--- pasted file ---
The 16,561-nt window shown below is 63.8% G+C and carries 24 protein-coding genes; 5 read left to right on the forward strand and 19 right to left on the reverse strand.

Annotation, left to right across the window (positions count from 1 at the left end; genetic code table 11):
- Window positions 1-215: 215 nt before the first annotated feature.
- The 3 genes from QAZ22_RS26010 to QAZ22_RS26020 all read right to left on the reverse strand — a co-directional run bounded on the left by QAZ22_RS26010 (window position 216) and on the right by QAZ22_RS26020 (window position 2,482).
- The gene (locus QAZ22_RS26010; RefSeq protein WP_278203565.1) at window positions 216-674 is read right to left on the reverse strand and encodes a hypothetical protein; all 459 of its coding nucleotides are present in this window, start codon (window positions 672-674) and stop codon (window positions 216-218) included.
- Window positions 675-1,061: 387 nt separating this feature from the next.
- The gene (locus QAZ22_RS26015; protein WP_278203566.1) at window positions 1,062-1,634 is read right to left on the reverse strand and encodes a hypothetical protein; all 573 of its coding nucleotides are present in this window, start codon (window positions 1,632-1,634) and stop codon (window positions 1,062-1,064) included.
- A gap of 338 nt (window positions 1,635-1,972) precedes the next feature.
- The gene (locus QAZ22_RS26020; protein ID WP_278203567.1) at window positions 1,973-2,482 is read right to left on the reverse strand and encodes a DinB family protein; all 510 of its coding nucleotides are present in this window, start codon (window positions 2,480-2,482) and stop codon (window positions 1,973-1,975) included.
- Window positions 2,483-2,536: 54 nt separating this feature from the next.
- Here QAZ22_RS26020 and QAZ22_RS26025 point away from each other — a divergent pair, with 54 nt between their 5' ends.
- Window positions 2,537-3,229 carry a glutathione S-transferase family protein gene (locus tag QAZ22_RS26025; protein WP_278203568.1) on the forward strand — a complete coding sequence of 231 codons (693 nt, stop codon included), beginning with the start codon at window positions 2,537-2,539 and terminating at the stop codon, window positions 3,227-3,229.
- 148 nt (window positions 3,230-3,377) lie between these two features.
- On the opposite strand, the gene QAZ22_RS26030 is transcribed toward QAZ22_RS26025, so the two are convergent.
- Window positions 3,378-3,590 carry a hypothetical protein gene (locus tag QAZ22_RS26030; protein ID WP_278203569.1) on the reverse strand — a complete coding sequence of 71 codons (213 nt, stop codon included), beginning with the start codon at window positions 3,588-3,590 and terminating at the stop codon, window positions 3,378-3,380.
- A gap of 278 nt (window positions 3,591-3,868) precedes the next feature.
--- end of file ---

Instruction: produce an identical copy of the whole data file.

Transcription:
The 16,561-nt window shown below is 63.8% G+C and carries 24 protein-coding genes; 5 read left to right on the forward strand and 19 right to left on the reverse strand.

Annotation, left to right across the window (positions count from 1 at the left end; genetic code table 11):
- Window positions 1-215: 215 nt before the first annotated feature.
- The 3 genes from QAZ22_RS26010 to QAZ22_RS26020 all read right to left on the reverse strand — a co-directional run bounded on the left by QAZ22_RS26010 (window position 216) and on the right by QAZ22_RS26020 (window position 2,482).
- The gene (locus QAZ22_RS26010; RefSeq protein WP_278203565.1) at window positions 216-674 is read right to left on the reverse strand and encodes a hypothetical protein; all 459 of its coding nucleotides are present in this window, start codon (window positions 672-674) and stop codon (window positions 216-218) included.
- Window positions 675-1,061: 387 nt separating this feature from the next.
- The gene (locus QAZ22_RS26015; protein WP_278203566.1) at window positions 1,062-1,634 is read right to left on the reverse strand and encodes a hypothetical protein; all 573 of its coding nucleotides are present in this window, start codon (window positions 1,632-1,634) and stop codon (window positions 1,062-1,064) included.
- A gap of 338 nt (window positions 1,635-1,972) precedes the next feature.
- The gene (locus QAZ22_RS26020; protein ID WP_278203567.1) at window positions 1,973-2,482 is read right to left on the reverse strand and encodes a DinB family protein; all 510 of its coding nucleotides are present in this window, start codon (window positions 2,480-2,482) and stop codon (window positions 1,973-1,975) included.
- Window positions 2,483-2,536: 54 nt separating this feature from the next.
- Here QAZ22_RS26020 and QAZ22_RS26025 point away from each other — a divergent pair, with 54 nt between their 5' ends.
- Window positions 2,537-3,229 carry a glutathione S-transferase family protein gene (locus tag QAZ22_RS26025; protein WP_278203568.1) on the forward strand — a complete coding sequence of 231 codons (693 nt, stop codon included), beginning with the start codon at window positions 2,537-2,539 and terminating at the stop codon, window positions 3,227-3,229.
- 148 nt (window positions 3,230-3,377) lie between these two features.
- On the opposite strand, the gene QAZ22_RS26030 is transcribed toward QAZ22_RS26025, so the two are convergent.
- Window positions 3,378-3,590 carry a hypothetical protein gene (locus tag QAZ22_RS26030; protein ID WP_278203569.1) on the reverse strand — a complete coding sequence of 71 codons (213 nt, stop codon included), beginning with the start codon at window positions 3,588-3,590 and terminating at the stop codon, window positions 3,378-3,380.
- A gap of 278 nt (window positions 3,591-3,868) precedes the next feature.